Watch as Shri sets up live loops of tabla, flute and bass, and combines his sound with more percussion and live vocals. Folktronica like you’ve never seen before!
In retrospect, there wouldn’t have been a better way to start this week off, courtesy of Blue Frog – had it not been for Shrikanth Sriram, better (and simply) known as Shri, playing some samples of his new musical venture, Tuesday evening would have been as bland as could be. So what’s so special about the flavour of his music? I’m glad you asked.
The man, the multi-instrumentalist mastermind himself, took to the stage around 10:00 pm, clad in casuals – khaki 3/4ths and a t-shirt – with an unassuming air of sheer nonchalance as the crowd clapped and whistled.
For the first 15-20 minutes, it seemed like Shri was performing another sound check, as he played around with all his instruments on stage – a set of tablas, his signature custom-made (hand made, in fact) bass with his horse-tail bow, a flute or two, a series of pedals and processors – it was like being in a studio or a jam room with different artists – but in reality, it was just him, trying to figure out the best combinations and permutations of his own sounds.
This was a rare treat for everyone – one hardly gets to see the behind-the-scene workings of an artist. But that is predominantly how ShriLectric works. The audience gets to witness firsthand how each different layer is weaved into a tapestry of sounds, with Shri himself adding the necessary rhythms in bits and pieces, blending in the sounds of traditional instruments along with electronic drums and beats.
And then, out of nowhere, came in Vivek Rajagopalan, taking up percussion on the left-hand corner of the stage. The two then launched into a live jam session, complementing each other’s instruments and ragas.
Shri’s stage presence exuded and aura of such comfort and ease that one almost overlooks the extraordinary display of skills – such as flute solos, playing the bass with a bow (making it sound like a whiny cello at times) – all of which seemed to just flow ever so naturally.
Within moments, Lindsay D’Mello joined them on stage with drums on the right hand corner, and Nandini Srikar took up vocals close to the center. The full ensemble now featured a different set of percussive instruments on all parts of the stage – eastern, western, acoustic and electronic, all at once – and being able to listen to all of them at the same time was nothing short of a treat for the ears.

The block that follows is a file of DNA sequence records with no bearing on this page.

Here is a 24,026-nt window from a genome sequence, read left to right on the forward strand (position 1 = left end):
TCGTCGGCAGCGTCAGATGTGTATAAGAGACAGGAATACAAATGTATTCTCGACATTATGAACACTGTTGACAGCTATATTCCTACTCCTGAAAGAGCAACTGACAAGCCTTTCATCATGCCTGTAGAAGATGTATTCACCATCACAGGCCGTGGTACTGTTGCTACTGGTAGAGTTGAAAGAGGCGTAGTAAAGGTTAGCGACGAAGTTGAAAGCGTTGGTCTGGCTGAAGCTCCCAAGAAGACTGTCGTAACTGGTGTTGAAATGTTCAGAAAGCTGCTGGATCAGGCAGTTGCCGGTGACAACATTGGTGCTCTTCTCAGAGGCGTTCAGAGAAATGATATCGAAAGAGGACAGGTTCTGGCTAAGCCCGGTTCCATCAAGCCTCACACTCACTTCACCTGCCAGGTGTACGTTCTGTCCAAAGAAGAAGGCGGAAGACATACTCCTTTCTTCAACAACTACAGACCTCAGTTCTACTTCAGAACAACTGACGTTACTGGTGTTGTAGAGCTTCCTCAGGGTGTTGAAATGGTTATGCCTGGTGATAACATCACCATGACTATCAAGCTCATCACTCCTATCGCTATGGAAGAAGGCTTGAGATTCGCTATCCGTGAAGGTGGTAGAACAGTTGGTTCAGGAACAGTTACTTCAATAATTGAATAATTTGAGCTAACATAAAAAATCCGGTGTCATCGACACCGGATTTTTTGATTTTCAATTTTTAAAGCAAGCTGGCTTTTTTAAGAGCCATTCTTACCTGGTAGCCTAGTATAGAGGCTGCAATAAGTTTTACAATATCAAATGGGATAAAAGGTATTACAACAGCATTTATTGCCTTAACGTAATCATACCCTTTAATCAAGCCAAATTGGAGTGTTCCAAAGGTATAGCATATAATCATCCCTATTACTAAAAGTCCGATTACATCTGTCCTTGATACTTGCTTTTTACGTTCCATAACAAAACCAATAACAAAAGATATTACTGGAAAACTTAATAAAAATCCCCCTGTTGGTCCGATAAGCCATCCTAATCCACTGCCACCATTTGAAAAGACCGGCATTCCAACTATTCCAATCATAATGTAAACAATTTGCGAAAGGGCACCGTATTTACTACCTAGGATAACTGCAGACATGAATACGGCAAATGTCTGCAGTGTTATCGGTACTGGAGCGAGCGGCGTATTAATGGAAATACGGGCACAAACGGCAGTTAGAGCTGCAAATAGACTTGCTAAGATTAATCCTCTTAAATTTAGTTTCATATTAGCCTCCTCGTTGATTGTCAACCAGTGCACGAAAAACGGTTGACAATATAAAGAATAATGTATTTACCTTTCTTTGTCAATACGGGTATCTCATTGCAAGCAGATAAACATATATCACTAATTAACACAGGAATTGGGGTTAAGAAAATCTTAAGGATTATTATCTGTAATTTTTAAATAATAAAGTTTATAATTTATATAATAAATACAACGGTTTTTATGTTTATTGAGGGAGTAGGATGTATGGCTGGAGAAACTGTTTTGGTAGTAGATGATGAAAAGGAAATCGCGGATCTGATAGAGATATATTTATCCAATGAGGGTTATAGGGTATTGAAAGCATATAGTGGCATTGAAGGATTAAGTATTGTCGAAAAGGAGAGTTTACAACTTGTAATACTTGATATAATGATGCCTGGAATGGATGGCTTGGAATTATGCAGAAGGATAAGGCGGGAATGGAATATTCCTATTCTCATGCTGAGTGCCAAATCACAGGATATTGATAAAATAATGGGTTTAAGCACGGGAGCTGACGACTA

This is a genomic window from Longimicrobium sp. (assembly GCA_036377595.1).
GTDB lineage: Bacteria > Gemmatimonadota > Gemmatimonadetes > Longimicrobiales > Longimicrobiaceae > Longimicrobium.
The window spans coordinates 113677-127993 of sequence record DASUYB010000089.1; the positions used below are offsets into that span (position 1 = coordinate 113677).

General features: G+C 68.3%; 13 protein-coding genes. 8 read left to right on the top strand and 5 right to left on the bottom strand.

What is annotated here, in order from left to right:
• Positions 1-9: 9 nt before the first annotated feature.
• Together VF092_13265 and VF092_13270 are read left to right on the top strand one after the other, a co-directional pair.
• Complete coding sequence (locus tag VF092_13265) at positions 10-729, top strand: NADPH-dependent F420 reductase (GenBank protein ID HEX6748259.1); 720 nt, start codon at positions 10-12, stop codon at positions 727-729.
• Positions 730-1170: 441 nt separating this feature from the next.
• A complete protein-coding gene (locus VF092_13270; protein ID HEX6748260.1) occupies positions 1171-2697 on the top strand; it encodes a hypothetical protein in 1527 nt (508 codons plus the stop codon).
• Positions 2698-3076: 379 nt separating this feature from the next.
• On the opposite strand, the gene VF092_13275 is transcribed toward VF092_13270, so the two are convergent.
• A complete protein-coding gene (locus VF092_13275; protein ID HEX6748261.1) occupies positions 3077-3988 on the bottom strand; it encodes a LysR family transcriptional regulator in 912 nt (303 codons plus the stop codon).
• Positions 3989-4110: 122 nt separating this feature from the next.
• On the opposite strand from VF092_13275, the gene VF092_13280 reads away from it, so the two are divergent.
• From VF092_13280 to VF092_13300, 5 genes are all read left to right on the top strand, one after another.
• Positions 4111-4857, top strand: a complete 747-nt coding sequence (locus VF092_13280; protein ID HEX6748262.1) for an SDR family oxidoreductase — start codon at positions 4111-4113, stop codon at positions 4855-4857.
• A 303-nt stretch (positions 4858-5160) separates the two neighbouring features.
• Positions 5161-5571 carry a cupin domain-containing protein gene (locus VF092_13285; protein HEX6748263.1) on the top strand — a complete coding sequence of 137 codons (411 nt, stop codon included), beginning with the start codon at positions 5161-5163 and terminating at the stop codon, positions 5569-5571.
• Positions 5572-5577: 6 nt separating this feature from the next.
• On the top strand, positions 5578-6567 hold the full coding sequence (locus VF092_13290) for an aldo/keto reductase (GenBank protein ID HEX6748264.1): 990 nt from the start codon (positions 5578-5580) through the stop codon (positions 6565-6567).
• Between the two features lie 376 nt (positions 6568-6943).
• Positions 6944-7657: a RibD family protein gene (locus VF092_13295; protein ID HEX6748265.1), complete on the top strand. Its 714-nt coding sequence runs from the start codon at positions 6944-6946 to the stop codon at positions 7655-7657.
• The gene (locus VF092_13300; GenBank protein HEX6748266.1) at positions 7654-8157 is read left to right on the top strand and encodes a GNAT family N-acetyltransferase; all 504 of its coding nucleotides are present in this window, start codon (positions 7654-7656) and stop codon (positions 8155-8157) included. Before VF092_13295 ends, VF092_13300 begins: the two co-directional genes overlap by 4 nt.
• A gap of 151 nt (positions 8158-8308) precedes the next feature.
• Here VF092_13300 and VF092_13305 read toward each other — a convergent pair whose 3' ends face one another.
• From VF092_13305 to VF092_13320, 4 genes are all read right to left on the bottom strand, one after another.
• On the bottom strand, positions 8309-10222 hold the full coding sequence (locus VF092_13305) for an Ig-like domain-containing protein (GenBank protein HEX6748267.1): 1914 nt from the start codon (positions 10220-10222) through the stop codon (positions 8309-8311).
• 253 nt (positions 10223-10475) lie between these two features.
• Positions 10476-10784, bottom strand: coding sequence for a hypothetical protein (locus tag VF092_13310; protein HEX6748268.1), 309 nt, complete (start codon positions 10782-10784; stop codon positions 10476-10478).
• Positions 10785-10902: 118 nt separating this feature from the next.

Throughout their performance, you could see that they were literally just jamming and pulling melodies out of thin air, even though it felt like a properly orchestrated arrangement.
For instance, Shri was seen keeping count of bars and notes, smiling and gesturing and signaling to each one of this co-performers, yet the fluidity and finesse with which they all played made it seem like a well rehearsed band performance.
To put aside our doubts, in the middle of the performance, Shri even remarked to the crowd that “this is actually much more fun for us on stage!” to which the audience clapped and whistled with renewed gusto.
Closer to the end, the other musicians took a break and left the stage, leaving Shri to play the flute by himself, much to the delight of the audience. One couldn’t help but wonder how easy he made it all look from a distance – but one shouldn’t forget that this man is single handedly playing producing, composing, arranging, playing and performing live, orchestrating all these actions simultaneously.
As he mentions in his own introductory video, this kind of work involves the usage of all sorts of electronic equipment and consoles – loopers, processors, pedals etc – but the sound is essentially that of the instruments that he himself plays and records.
It is essentially like watching a DJ de-construct his work before our very eyes, except, without the simplicity of spinning disks and twisting knobs. This musical set up is about as complicated as it gets, with Shri himself manning all fronts, and yet, doing it all in open view of the audience.
In conclusion, ShriLectric’s music has a unique and refreshing flavour. Gone is the redundancy of traditional rhythms, and gone is the blandness of western drums and bass, since this set up involves more than just one kind of drums and numerous different sounds from the same bass guitar.
Throw in vocals, and ShriLectric’s fusion of folk and electronica transcends all boundaries set by other contemporaries. One can be sure that no two live performances will ever sound the same, as Shri, the head chef and maestro, will continue to play with the sounds and ingredients each time – but not without hiding it from his audience.
PHOTO CREDITS: PARIZAD D
A/V Assistance: Rajat Mehtani